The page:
Heehwa Jo creates detailed embroidery work inspired by ancient Korean designs. She’ll think about a design for a while and when it is ready to come to life, she gathers her supplies and begins the piece.
How did you get started making fiber art? Why did you choose that medium?
I’ve always had interests in working with fabric and thread, which has naturally grown on me through my entire life. I don’t think I can say I chose it; it’s just always been by my side.
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As the way many children would do, I liked to make a draped dress with a sheet or blanket and dangling ornaments with balls of thread.
When I was in my teens, I got more chances to broaden my experience about textile materials. My aunt used to bring me different kinds of leftover fabric, one of my dad’s friends was a skilled machine embroiderer, not mention that my mum was good at sewing and knitting.
When I was studying textile and design in the university and working for a couple of clothing companies, fabric and thread were obviously my best friend and I’ve never gotten tired of them.
When it comes to designing and creating things, all I need to think about is what to do, not what to use.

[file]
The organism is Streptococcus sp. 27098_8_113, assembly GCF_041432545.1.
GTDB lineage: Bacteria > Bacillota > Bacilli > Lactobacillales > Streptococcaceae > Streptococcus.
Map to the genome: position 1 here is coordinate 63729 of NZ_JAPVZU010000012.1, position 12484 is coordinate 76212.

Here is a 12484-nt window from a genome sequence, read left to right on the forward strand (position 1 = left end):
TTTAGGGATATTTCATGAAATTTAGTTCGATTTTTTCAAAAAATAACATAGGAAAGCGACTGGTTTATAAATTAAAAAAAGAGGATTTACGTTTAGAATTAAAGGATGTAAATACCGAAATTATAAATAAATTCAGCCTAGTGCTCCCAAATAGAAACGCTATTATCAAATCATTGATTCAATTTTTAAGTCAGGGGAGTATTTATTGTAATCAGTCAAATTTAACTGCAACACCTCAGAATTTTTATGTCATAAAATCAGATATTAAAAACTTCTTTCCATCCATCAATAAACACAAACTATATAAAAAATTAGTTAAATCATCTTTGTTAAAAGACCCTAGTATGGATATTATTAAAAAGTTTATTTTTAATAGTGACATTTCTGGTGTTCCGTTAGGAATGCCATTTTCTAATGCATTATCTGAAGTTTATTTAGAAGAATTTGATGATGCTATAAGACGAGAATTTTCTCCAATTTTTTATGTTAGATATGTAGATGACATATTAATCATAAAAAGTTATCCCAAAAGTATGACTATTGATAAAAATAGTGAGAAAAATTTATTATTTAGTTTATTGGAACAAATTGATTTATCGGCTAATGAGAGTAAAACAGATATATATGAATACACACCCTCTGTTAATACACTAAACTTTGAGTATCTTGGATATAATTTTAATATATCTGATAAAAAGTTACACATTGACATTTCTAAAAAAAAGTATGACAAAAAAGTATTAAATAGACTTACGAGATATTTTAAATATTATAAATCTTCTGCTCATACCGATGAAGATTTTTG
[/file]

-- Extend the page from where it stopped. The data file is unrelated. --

When was the first time that you remember realizing that you are a creative person?
It’s hard to put my finger on, but I thought myself as a creative person since I was very little. Though I say it myself, I’m quite amazed at the creativity and dexterity of my childhood works whenever I open an old sketchbook or something.
I’ve got a few episodes about how much I was keen on creating things when I was a child that I still remember. I stayed up late at night knitting a cross bag on the day I first learned how to crochet when I was about seven or eight. That crochet bag was once my favourite bag.
I really enjoyed every art subject in school. Homework from art classes were the joy of my school life, so I never asked my parents to give me a hand for my art homework. I was rather unpleasant if I saw any signs that they wanted to help.
What motivates you artistically?
The first thing that moves me is purely my thoughts. Nothing and nobody actually asked me to do embroidery, but only the voice inside my mind seems to keep feeling and telling me to work with my hands.
Specifically speaking, the ancient Korean embroidery motivates me, of course. That’s what gives me the visible inspirations, where I can start to expand my artistic imagination. I often receive strong impetus from them. It feels like I encounter something I created in my former life, if there is such a thing, and am reunited a long time later.
Apart from the embroidery itself, other different genres of art also gives me good motivation. Every artist in every field apparently shares many things in common, so I love reviewing and feeling empathy with them. Usually, I prefer to get implicitly inspired by the other types of art such as paintings, sculptures and fashion as they help me refresh my perspective while the ancient embroideries guide me to the relatively explicit direction in terms of subjects, techniques and expressions.